Family : Nymphalidae
Text © Dr. Gianfranco Colombo
English translation by Mario Beltramini
The Silver-washed fritillary ( Argynnis paphia - Linnaeus, 1758 ), belongs to the order of the Lepidoptera and to the family of the Nymphalidae. In this family are usually included more than 6.000 species of butterflies scattered all over the world, and consequently it is deemed to be the most consistent amongst those grouping the diurnal lepidopterans.
The fast and elegant flight, the golden colour of the wings, the silvery reflections in the lower page, the ubiquity of this species, have, since always, connected this butterfly to the beauty of Aphrodite (Venus). The etymology of the scientific name of the Argynnis paphia has maintained this characteristic in its binomen. Argynnis was a very beautiful woman loved by Agamemnon who, in order to remember her upon her demise, erected a temple in her honour, a place which later on became a destination for the pilgrims going to worship Aphrodite (Venus). In such way, the name of Argynnis was connected to the goddess of beauty. “Paphia” is the feminine version of “Paphos”, an old city placed on the western coast of Cyprus where it was thought that Venus had come to life getting off from the waves of the sea. This site was one of the most important places for the worship of the goddess of beauty.
Finally, Fabricius, 1807, an often very imaginative author while rereading the scientific names given by his teacher Linnaeus, appears having wanted to derivate the term “argynnis” from the Greek etymon “arguros – silver”, with reference to the pearly reflections this butterfly has on the back side of the rear wing.
The European common names are rather different but all of them give an indication of elegance to this nice and coloured butterfly: in English – Silver-washed fritillary; in French – Tabac d’Espagne; in German – Kaisermantel; in Dutch – Kaizersmantel; in Spanish – Nacarada; in Russian – Perlamutrovka.
The silver-washed fritillary stands among the most diffused European butterflies reaching the 63° N parallel even if absent in southern Spain and in the Crete Island. Eastwards, it occupies the whole temperate Asian belt reaching the Japan.
It is also found in North Africa, but limiting its presence along the whole Mediterranean coast.
The silver-washed fritillary nourishes of the nectar of many species of flowers and can therefore spread in various types of habitats. It is present from the sea level up to more than 1.000 metres of altitude, finding its ideal habitat between the 300 and the 800 m, where its concentration becomes even high. It prefers the margins of the woods, the grassy hills and the sunny meadowlands in cool and bushy valleys.
The Argynnis paphia is a butterfly with a remarkable wingspan reaching even the 75 mm and is the biggest among all fritillaries. It has bright orange/golden colours on the fore face of the wings, with blackish dotting and stripes interspersed by perfectly round black spots and variously sized lunettes surrounding the borders of both wings.
On the back of the fore wing are proposed more or less evident black drawings, on less intense orange background, whilst on the back of the lower wing the drawings disappear replaced by well defined and bright silver whitish/greenish spots and belts crowning also the margin of the same wing. And from these last characteristics comes the common name of silvery fritillary.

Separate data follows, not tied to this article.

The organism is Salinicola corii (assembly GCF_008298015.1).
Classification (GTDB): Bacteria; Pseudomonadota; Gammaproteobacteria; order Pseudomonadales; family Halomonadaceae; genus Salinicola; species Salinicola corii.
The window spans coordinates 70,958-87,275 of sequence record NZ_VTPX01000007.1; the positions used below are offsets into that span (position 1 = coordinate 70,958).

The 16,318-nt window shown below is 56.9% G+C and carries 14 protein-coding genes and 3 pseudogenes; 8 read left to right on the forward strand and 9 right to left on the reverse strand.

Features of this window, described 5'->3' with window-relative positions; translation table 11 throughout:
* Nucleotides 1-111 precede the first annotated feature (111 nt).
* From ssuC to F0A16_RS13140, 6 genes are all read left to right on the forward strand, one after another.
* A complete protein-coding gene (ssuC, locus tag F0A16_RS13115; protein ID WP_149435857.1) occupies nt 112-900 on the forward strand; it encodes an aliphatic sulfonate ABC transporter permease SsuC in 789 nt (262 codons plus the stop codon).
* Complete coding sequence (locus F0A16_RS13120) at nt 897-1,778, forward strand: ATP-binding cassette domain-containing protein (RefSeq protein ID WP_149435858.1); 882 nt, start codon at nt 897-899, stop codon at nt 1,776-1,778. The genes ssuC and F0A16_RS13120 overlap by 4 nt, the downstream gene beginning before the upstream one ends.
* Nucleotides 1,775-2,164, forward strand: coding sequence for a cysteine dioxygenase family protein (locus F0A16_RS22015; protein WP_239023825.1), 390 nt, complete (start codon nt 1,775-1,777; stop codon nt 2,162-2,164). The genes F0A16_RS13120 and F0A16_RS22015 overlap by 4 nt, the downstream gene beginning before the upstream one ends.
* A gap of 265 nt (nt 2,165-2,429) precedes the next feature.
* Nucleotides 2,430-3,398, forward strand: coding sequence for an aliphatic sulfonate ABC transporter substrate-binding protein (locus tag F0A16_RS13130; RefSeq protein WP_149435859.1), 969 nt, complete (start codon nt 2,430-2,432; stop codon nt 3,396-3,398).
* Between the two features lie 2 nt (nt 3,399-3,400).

There is an evident dimorphism between the two genera, as the male shows in an extremely evident way on the upper face of the fore wing, some blackish stripes running almost totally along the length of the wing whilst the same are completely absent in the female.
These sexual marks running exactly on the venulae are quite evident and form thick and very prominent stripes.
Conversely, the female has small and well defined round blackish spots.
In some locations, two different forms of females overlap: the traditional one, just described, and the valesina - Esp. form, where the orange colour is totally replaced by a pearly greenish.
The low faces of this form are wholly covered by pearly whitish/greenish scales.
It seems that the male prefers to copulate with the traditional form when both forms are available, but does not absolutely disdain thef. valesina.
The antennae are well developed and robust, of brown colour, with flattened and rounded vertex.
It flies from June up to late September.
The Buddleja, Aster, Zinnia, Rubus stand among the preferred flowers, but there is no flower ignored by it. Where it is frequent, it can be often found in great number on the inflorescences of Anethum and Phoeniculum.
It has fast movements and strong flight which can be suddenly interrupted as soon as it sees a flower to its liking. Very lively butterfly but also very easy to approach and to observe when feeding.
It is a monovoltine species. Oddly enough, it does not spawn directly on the leaves of the host plant, but in a nearby location where the larvae stay till the following spring.
The caterpillars are born in September and hibernate very small often still partially wrapped by the shell of their eggs.
Once well developed, they show a very attractive and showy colour: on the blackish blue body runs a yellow band spaced by very thin black lines. The sides are dotted by yellow spots and finally the first segment of the body is covered by very long dark yellow spines. A real colour palette. The spring growth is gradual and steady and after about four weeks the larvae pupate, far away from the host plant, for a metamorphosis lasting about 15/20 days. Host plant: Viola sp.
Synonyms : Argynnis immaculata - Bellier, 1862; Papilio valesina - Esper, 1798.
The photographic file of Giuseppe Mazza